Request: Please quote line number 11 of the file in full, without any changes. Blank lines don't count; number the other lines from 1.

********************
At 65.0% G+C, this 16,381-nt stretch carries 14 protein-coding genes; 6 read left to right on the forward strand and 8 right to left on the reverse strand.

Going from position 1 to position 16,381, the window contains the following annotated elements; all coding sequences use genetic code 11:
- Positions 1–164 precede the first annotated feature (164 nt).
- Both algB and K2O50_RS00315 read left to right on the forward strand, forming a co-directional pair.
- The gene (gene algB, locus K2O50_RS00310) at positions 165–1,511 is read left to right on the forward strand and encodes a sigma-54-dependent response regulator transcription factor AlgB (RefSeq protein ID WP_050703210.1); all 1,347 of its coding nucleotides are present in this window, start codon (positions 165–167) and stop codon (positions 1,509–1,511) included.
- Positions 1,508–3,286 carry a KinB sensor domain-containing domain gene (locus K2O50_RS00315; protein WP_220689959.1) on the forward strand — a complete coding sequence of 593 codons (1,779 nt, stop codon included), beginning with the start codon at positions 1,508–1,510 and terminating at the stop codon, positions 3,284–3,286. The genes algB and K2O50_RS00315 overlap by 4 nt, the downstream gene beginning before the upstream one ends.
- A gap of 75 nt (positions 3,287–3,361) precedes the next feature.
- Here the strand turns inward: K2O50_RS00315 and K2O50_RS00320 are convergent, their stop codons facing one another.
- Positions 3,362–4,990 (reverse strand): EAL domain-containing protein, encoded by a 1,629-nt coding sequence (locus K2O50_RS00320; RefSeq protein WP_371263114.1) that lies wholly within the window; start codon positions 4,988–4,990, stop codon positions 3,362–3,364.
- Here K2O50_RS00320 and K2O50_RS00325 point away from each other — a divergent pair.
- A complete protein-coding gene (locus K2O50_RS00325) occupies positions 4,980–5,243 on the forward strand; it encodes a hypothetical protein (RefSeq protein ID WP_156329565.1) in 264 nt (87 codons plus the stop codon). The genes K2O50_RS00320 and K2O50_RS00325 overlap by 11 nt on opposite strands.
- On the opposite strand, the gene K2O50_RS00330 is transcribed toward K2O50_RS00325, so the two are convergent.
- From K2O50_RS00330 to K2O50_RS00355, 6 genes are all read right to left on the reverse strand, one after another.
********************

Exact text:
- A complete protein-coding gene (locus K2O50_RS00325) occupies positions 4,980–5,243 on the forward strand; it encodes a hypothetical protein (RefSeq protein ID WP_156329565.1) in 264 nt (87 codons plus the stop codon). The genes K2O50_RS00320 and K2O50_RS00325 overlap by 11 nt on opposite strands.